Brian Williams’ admission that he fabricated a dramatic tale of Iraq War reporting, and NBC’s apparent failure to punish him, has shaken faith in an American institution—the nightly news. But for millennials, it might simply reinforce what they already believe.
Poll after poll has found that young people are significantly less likely to trust or watch traditional news than generations before them. This is partly because millennials are simply less trusting in general—only 19 percent think people can be trusted, compared to 40 percent of Baby Boomers.
Harvard University’s Institute of Politics discovered last year that just 11 percent of millennials say they trust the media to do the right thing all or most of the time.
Researchers for the journal Psychological Science found that “Millennials’ approval of major institutions — from Congress and corporations to the news media and educational and religious institutions — dropped more sharply than other generations in the decade that followed the terrorist attacks of Sept. 11, 2001.” And keep in mind that overall, even for older generations, trust in the media recently hit all-time lows.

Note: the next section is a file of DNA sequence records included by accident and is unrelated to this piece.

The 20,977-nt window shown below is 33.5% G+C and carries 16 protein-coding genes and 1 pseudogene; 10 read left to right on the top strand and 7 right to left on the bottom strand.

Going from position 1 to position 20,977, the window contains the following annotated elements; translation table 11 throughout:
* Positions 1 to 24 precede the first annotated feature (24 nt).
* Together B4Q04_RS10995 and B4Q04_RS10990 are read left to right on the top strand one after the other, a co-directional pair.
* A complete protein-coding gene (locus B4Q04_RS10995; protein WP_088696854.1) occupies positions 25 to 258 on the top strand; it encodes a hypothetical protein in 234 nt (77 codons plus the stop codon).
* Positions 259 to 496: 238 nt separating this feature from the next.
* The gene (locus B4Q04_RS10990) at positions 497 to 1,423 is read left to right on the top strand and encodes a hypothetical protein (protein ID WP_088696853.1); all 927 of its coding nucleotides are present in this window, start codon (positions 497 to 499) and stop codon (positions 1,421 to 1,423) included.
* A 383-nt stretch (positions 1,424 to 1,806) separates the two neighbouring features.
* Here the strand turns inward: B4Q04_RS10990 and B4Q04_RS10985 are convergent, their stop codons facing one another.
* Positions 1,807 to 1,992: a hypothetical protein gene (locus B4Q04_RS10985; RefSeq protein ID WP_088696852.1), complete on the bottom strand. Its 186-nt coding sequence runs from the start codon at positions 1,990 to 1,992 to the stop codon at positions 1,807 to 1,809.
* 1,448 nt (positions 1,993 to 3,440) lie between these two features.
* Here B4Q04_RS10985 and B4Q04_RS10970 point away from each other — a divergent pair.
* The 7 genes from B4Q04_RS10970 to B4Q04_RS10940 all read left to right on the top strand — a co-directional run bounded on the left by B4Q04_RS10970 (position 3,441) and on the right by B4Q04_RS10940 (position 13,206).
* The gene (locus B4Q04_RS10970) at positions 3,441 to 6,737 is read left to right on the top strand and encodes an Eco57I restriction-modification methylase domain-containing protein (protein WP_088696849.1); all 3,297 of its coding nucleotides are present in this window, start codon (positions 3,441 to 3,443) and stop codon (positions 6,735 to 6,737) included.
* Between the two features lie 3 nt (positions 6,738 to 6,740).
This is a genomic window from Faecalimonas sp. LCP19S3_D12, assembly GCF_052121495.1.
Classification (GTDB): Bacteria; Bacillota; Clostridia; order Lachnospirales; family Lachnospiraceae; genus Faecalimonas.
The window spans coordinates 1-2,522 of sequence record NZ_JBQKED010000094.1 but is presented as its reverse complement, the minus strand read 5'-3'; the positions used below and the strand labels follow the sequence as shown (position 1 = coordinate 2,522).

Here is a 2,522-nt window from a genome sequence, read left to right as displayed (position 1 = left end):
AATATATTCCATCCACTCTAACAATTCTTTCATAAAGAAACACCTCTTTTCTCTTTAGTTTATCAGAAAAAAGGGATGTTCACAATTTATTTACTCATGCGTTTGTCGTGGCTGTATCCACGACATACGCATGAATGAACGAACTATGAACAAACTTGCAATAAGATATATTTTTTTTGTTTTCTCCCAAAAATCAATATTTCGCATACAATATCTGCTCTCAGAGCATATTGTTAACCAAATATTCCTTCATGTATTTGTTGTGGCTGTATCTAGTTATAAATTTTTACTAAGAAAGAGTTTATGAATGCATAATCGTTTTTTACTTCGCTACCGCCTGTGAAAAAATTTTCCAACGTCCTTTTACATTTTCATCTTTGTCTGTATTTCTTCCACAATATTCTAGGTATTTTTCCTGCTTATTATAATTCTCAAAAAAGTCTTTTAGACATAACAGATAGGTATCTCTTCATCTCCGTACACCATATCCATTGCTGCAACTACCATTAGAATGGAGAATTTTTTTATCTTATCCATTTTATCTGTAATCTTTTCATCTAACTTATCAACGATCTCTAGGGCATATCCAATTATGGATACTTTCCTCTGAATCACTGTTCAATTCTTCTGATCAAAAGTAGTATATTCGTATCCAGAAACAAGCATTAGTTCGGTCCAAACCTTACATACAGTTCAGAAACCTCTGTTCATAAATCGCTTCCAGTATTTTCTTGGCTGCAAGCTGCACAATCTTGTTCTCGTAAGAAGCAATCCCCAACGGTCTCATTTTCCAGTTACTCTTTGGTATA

Another study, by research and marketing groups Crowdtap and Ipsos, discovered that millennials frequently choose peer-created content over professional media. They’re more likely to get their news from small blogs or their friends’ Facebook status than NBC. 50 percent said this “user generated content” was more trustworthy than other types of media, and 35 percent rated it more memorable.
Only 34 percent said they trusted TV as a source. Radio and print did slightly better, but not compared to the 50 percent who trusted social media, 68 percent who trusted peer reviews, and 74 percent who trusted conversation with friends.
In 2004, 21 percent of millennials turned to Saturday Night Live and the Daily Show for presidential campaign news—almost the same as the percent, 23, that looked to the nightly news broadcasts from ABC, CBS, and NBC.
Millennials also just don’t really watch broadcast television. Half of consumers between the ages of 13 and 34 rate their Netflix subscriptions “very valuable,” while only 36 percent say the same for cable, and 42 percent broadcast, according to a recent study commissioned by the Consumer Electronics Association.
And even when millennials do watch broadcast or cable, it’s often not on an actual TV broadcasting live: they stream shows to smartphones and tablets, or DVR content for later viewing.
Watch Arrested Development on Netflix and scroll through Twitter, or sit through hours of commercials to hear Brian Williams misremembering facts? It’s not hard to guess which choice millennials will make.